The Front End North 'coming soon' page

The Front End North ‘coming soon’ page

Things were going really great until very recently. We had the venue sorted, some sponsors lined up and a few early speakers – but ultimately things are not coming together in a way that can move forward so we’ve decided to reschedule the event to further into the year.

There’s no shame in doing this, we still have a great conference planned, it just needs to evolve and for that to happen we need more time to get things right.

In the meantime I’ll share some of the issues faced in organising this event:

Finding Front Enders

Front End North was planned as a very focused ‘front end’ event – there was to be no design, business, UX, opinion, workflow or any other general web/digital/etc topics on the roster.

My ideal line-up would cover modern topics such as OOCSS, BEM methodologies, CLI tools, developing frameworks, practical use of HTML5, performance talks and tools like Bower, Grunt, Gulp and of course Sass/LESS and any modern JS happenings like Angular, Impress.js, Backbone etc… Some of topics I actually don’t care about myself but I know the community do.

I also wanted to embrace brand new speakers and encourage them to get on stage and share what they are doing.

This hard line approach was hurting the conference. I found myself turning down more talks than accepting them because of my narrow focus. For the next phase we’ll be more pragmatic with talk submissions and try for a good balance.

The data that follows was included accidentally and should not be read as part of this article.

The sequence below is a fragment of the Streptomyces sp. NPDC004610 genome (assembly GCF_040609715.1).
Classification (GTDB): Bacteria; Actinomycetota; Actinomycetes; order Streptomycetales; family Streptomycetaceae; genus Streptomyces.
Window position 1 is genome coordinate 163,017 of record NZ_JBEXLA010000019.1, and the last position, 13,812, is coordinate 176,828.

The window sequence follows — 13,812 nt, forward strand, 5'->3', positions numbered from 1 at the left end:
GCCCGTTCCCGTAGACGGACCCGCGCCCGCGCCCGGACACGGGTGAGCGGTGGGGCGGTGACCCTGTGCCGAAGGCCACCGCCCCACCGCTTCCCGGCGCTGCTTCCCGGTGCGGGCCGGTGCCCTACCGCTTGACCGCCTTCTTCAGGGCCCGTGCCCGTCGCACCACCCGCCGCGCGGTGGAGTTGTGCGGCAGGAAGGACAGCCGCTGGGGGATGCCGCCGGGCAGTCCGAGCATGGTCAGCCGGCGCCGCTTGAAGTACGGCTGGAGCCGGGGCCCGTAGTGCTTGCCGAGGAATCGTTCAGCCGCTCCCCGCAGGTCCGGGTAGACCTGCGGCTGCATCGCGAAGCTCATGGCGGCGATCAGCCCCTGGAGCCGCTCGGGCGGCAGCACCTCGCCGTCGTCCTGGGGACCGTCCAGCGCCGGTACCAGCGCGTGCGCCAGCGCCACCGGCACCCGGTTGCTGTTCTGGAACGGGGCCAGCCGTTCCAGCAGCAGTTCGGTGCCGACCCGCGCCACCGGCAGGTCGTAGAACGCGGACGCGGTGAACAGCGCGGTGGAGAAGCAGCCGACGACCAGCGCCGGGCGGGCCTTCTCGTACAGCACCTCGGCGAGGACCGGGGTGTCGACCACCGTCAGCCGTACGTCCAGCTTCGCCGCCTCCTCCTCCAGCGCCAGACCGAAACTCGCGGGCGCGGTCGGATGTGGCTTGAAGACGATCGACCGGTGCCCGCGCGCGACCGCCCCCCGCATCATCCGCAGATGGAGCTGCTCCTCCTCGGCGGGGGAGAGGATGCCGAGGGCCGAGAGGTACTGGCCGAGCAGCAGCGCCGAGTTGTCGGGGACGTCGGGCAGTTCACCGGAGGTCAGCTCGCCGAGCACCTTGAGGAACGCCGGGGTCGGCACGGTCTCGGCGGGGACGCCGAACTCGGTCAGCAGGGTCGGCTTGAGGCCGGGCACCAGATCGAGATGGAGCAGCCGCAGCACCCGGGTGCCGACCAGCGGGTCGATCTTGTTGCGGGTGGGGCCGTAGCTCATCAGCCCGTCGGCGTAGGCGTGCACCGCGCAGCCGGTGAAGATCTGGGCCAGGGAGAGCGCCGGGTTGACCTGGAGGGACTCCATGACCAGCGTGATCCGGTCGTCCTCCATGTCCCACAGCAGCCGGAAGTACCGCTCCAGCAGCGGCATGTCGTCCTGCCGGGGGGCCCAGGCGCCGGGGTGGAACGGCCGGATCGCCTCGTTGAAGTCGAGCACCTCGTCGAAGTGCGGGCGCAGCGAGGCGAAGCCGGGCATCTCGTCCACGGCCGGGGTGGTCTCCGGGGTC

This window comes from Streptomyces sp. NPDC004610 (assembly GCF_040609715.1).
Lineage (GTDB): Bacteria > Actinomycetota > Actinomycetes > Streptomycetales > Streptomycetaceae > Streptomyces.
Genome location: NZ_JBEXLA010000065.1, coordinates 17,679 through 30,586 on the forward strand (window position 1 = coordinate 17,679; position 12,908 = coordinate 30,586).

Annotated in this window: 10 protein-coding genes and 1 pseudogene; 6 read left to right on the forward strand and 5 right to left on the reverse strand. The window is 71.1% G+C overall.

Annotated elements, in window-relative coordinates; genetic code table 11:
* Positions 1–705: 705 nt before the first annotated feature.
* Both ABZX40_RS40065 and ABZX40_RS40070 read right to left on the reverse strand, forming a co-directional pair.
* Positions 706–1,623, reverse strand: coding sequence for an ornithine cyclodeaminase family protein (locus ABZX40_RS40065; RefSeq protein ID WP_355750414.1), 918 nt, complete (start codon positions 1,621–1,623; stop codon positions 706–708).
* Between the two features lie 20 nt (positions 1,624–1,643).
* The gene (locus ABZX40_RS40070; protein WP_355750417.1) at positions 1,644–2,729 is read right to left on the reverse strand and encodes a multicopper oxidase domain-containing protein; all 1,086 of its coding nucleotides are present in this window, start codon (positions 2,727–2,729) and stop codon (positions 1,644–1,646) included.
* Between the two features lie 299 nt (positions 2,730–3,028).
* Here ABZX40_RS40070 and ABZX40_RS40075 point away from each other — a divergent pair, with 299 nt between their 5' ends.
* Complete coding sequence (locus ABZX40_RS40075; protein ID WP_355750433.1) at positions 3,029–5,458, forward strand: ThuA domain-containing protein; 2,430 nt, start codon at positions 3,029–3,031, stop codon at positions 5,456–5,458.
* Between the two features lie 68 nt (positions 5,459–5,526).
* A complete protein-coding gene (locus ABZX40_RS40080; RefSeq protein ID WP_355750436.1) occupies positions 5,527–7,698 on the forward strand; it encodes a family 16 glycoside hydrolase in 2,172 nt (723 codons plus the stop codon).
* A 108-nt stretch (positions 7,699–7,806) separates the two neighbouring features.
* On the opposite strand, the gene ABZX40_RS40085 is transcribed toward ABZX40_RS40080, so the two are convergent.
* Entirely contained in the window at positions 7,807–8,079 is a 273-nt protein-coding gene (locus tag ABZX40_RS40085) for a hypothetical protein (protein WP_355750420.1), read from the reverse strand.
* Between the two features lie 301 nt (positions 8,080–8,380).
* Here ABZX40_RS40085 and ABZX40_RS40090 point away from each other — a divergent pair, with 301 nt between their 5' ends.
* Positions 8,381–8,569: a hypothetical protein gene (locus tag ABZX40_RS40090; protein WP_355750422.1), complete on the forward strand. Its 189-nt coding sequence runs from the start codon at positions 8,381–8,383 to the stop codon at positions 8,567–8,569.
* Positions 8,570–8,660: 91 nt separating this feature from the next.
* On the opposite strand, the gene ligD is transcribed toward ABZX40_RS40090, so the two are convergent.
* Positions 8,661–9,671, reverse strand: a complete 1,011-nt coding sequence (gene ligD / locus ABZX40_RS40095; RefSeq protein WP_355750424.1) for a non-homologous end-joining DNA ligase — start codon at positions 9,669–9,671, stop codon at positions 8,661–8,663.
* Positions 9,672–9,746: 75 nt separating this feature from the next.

Quick fire round

One other idea for Front End North was the use of a ‘quick fire’ or ‘lighting’ talks session which would dominate the afternoon. The idea was to give speakers 10 to 15 minutes to demo something awesome. It had to a live demo, no slides (maybe an intro slide), just code.

This idea, although valid, terrified and inspired speakers in equal measure and has since been dropped from the main line up.

Pannel beating

I’d pencilled in a panel for Front End North titled ‘The Framework debate’ which would allow the room to discuss the growth of front-end frameworks like Bootstrap and Foundation. I got my inspiration from visiting Forefront Leeds where one of the sessions turned from a talk about frameworks into a heated group discussion with everyone in the room having varied and quite vocal opinions.

One issue with this was that I couldn’t find any speakers that would argue both sides. In general, hardcore front-end developers hate these sort of bloated frameworks and finding a defence for this proved to be a massive challenge – I feared the session would turn into a ‘framework bashing’ session rather than a worthwhile debate so the panel was eventually dropped which led to more planning around the schedule and of course, further delays.

Living for the weekend

One final problem was when we moved the conference from being a Saturday event to one on a Friday. This was done to allow speakers and attendees who did not wish to travel or take personal time out over the weekend.

This small change caused a long delay as we had to find a new venue within MMU which could accommodate us mid-week. We did eventually find a larger and more suitable space for the conference but this added a couple of weeks to the planning phase which were not anticipated.

The other more personal issue